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17 November 2021

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Sunak's climate finance agenda typifies capitalism's COP26 failure

Demonstrating for action against climate change, photo Paul Mattsson

Demonstrating for action against climate change, photo Paul Mattsson   (Click to enlarge)

Having reportedly banned young climate change activists from attending his talk at COP26, Chancellor Rishi Sunak - the UK's richest MP - went on to capture the headlines with his speech on a 'Finance Alliance for Net Zero'.

This 'alliance' is meant to ensure that by 2050, 450 corporations, representing $130 trillion of assets, will be 'aligned' with net-zero emissions.

Incidentally that's 40% of total global assets, indicating the enormous economic power these giant companies wield. Indeed, four years ago, it was pointed out that just 100 companies have been responsible for 71% of CO2 emissions since 1988.

But only a third of the assets earmarked by the alliance will be devoted to low-carbon investments in the next decade. And while this $43 trillion is a huge sum, it's estimated that $100 trillion of investment is needed in the next three decades to meet the net-zero goal.

Also, to underscore the contradiction in this initiative, there are no restrictions on these corporations investing in new fossil-fuel projects.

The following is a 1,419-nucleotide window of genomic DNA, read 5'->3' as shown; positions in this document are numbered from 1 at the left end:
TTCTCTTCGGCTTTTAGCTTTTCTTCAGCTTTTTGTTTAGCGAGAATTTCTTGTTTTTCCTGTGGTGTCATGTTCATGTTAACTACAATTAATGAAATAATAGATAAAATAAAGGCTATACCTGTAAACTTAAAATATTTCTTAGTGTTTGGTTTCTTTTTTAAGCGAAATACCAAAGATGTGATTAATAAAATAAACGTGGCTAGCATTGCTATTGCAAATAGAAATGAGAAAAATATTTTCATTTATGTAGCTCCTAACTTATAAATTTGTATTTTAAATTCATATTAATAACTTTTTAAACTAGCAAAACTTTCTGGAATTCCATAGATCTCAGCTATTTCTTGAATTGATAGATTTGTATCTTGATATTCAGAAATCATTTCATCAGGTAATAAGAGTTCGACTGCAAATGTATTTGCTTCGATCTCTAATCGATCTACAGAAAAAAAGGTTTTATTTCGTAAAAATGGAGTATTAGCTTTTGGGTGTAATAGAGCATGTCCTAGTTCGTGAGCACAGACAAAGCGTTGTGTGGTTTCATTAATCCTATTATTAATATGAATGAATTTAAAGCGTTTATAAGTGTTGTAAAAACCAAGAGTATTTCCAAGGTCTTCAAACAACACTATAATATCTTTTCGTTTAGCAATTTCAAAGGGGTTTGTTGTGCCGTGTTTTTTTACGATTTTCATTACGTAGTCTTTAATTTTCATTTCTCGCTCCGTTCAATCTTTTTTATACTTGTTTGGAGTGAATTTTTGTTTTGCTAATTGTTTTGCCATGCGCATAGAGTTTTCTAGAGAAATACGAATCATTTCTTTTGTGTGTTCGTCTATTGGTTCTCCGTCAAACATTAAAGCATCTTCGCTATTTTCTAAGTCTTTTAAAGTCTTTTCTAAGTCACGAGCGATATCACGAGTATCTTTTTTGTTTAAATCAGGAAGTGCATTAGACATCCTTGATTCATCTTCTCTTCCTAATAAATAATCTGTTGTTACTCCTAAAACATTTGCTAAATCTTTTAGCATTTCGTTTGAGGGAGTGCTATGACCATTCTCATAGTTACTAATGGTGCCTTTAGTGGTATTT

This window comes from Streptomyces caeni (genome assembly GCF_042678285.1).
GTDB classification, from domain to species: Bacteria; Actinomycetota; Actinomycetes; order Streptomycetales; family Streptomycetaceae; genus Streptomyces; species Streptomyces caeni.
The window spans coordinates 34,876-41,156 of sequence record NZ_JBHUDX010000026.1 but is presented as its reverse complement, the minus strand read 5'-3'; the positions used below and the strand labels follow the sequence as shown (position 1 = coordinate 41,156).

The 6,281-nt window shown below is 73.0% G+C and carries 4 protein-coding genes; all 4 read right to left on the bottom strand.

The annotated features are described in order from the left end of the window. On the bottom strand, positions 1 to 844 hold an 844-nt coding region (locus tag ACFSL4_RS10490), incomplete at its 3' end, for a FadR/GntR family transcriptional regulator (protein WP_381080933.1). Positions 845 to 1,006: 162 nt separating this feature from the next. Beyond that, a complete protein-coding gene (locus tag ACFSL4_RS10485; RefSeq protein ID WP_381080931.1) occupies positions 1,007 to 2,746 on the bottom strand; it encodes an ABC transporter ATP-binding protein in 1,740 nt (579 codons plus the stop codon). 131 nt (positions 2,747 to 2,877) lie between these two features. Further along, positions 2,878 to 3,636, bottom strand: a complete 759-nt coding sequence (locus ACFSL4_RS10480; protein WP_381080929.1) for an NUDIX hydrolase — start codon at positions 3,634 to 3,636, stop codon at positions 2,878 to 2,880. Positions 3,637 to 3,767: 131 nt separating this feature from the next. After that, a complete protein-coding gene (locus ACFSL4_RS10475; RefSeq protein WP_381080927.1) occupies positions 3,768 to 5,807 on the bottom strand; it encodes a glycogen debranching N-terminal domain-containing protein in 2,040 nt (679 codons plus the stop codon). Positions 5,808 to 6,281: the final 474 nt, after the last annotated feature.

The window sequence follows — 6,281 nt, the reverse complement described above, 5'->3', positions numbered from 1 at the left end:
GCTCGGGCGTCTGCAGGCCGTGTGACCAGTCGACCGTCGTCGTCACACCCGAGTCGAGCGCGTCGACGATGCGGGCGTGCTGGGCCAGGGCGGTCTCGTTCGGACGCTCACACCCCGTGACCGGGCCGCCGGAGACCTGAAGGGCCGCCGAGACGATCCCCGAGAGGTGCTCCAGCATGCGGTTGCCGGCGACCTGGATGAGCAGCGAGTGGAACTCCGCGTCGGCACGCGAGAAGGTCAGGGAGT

And we've been here before. Back in 2009, US president Barack Obama announced that the major capitalist countries had pledged to provide $100 billion a year to low-income countries in the form of climate change investment. In 2019, the G20 actually provided $80 billion. Of this, only $20 billion was earmarked for assisting people to adjust to the impact of climate change. And only 7% of this money went to the 46 poorest countries.

And to rub salt into the wounds, most of that money was in the form of loans which have to be repaid with interest. In other words, the countries most affected by climate change are obliged to accumulate more debt to finance the disasters that the advanced capitalist countries have caused!

Meanwhile, since 2015, the G20 countries (comprising the world's largest economies) have spent $3.3 trillion on subsidising their fossil-fuel industries.

As Chancellor, Sunak has been accused of blocking green measures and reportedly opposed his own government's 'net-zero' agenda.

In his March budget Sunak announced a 'super deduction' tax relief measure. This was seen as another tax break for fossil-fuel companies.

Overall, he allocated £145 million for environmental measures - a mere 0.01% of GDP (total economic output) - while committing a massive £40 billion to policies that will increase greenhouse gas emissions.

In contrast to the Tory government's green agenda bullshit, a future socialist government would recognise that 'you can't plan what you don't control, and you can't control what you don't own'.

Therefore it would nationalise the commanding heights of the economy - the fossil-fuels/energy sector, along with the banks, other major financial institutions, large-scale agribusiness, transport, etc.